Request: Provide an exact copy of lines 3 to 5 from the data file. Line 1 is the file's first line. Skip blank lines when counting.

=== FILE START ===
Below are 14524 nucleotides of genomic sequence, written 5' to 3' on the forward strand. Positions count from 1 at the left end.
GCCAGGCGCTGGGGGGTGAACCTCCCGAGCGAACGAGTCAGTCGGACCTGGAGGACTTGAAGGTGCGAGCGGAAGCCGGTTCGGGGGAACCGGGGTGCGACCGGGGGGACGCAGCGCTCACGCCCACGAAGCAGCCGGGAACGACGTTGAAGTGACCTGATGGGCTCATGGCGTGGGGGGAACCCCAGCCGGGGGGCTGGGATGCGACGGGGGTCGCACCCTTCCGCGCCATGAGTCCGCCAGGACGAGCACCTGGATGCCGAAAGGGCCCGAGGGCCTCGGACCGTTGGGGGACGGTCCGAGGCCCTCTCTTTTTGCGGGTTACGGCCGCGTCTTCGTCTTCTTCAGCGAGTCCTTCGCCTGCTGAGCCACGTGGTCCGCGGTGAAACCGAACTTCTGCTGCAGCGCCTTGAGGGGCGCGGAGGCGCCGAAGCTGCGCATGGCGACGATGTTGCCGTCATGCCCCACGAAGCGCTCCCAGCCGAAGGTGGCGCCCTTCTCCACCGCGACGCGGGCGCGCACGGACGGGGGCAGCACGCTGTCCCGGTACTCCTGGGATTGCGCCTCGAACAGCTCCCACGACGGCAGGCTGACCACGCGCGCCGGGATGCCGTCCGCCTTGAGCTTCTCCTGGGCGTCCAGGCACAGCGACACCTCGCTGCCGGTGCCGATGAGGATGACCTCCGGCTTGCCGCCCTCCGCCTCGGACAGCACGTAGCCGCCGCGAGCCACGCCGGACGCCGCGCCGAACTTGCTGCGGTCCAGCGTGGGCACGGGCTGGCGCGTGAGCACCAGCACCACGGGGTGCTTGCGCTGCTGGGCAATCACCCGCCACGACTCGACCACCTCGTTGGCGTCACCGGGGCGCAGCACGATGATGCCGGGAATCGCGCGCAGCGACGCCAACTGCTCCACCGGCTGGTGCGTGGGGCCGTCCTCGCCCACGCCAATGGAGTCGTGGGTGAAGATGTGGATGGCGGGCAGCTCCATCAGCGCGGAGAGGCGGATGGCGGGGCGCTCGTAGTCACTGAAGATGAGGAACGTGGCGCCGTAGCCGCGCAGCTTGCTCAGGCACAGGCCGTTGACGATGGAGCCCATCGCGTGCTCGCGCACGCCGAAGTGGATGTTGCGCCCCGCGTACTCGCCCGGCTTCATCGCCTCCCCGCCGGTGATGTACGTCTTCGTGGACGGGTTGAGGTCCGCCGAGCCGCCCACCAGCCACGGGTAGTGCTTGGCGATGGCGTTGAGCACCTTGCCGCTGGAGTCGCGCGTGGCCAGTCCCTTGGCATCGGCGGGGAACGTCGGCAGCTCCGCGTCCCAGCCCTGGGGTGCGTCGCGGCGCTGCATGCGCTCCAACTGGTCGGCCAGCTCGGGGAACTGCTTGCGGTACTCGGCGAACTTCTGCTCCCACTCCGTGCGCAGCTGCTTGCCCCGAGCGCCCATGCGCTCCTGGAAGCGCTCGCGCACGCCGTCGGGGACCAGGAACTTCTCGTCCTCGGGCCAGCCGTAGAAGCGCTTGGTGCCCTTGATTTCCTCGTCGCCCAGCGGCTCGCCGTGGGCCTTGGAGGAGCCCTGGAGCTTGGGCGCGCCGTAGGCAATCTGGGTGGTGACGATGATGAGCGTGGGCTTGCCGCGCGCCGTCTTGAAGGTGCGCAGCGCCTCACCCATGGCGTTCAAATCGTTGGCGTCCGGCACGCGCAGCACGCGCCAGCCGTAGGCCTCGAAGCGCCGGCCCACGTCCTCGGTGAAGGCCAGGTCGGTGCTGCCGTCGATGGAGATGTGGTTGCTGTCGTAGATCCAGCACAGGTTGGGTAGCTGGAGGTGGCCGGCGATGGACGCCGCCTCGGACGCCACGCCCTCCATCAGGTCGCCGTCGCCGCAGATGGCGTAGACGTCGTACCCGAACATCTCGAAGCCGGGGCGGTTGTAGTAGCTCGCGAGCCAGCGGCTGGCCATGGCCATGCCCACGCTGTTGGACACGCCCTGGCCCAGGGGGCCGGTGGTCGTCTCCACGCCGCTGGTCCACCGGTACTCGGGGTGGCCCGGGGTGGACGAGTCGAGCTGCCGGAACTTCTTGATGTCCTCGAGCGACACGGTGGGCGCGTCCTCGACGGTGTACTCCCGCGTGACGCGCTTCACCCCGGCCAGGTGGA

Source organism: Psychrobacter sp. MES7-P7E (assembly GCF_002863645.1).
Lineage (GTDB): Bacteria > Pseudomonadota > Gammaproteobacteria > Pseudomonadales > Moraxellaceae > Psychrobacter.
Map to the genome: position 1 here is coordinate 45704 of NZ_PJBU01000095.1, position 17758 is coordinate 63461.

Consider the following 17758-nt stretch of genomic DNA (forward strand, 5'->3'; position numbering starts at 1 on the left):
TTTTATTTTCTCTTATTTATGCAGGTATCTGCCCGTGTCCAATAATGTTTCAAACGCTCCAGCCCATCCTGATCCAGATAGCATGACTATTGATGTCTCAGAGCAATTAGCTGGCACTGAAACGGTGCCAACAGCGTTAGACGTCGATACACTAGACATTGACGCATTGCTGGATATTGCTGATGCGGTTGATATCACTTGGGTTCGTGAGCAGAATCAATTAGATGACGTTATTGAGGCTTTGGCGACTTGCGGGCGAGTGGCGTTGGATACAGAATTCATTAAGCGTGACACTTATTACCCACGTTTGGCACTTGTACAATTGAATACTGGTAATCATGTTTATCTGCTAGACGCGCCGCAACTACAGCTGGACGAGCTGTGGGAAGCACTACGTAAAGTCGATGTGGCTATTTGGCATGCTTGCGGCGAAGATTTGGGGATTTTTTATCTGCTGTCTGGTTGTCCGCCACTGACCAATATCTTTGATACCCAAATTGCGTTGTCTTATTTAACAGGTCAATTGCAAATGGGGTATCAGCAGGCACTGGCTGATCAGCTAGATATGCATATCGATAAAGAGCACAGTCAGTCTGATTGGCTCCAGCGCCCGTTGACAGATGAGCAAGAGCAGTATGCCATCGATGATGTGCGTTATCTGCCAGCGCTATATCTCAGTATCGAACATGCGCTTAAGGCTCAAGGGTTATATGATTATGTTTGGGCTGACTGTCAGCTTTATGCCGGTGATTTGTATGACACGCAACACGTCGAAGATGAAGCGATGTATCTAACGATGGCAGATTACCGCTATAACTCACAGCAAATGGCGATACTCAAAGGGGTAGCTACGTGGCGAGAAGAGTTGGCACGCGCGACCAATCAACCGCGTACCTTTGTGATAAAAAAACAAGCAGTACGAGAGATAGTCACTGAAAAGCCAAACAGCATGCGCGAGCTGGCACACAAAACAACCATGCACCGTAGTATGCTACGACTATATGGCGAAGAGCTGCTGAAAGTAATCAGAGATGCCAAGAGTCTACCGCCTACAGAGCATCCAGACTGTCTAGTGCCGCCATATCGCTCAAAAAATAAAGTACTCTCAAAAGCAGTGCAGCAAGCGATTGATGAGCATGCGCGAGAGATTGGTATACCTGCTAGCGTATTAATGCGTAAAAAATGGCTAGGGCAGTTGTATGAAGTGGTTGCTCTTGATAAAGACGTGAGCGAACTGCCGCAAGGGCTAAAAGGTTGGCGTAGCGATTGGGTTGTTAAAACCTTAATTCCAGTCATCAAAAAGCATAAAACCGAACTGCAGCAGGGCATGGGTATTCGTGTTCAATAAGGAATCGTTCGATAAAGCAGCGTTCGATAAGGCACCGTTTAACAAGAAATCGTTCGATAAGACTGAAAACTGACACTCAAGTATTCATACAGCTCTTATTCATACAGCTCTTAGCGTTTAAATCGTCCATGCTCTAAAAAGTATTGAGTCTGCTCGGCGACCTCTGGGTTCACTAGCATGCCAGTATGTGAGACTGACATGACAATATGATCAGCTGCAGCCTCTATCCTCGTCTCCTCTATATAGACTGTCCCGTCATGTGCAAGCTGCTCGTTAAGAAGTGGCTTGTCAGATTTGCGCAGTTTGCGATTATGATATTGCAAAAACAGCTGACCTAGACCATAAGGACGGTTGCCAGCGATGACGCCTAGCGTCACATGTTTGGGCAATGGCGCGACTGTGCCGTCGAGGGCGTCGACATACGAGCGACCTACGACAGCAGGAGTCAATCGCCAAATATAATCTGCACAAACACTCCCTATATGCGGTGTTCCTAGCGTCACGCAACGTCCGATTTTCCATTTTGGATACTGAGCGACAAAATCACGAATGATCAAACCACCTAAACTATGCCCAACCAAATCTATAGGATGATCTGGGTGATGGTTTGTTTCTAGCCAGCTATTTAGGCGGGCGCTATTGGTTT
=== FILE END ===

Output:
Source organism: Psychrobacter sp. MES7-P7E (assembly GCF_002863645.1).
Lineage (GTDB): Bacteria > Pseudomonadota > Gammaproteobacteria > Pseudomonadales > Moraxellaceae > Psychrobacter.
Map to the genome: position 1 here is coordinate 45704 of NZ_PJBU01000095.1, position 17758 is coordinate 63461.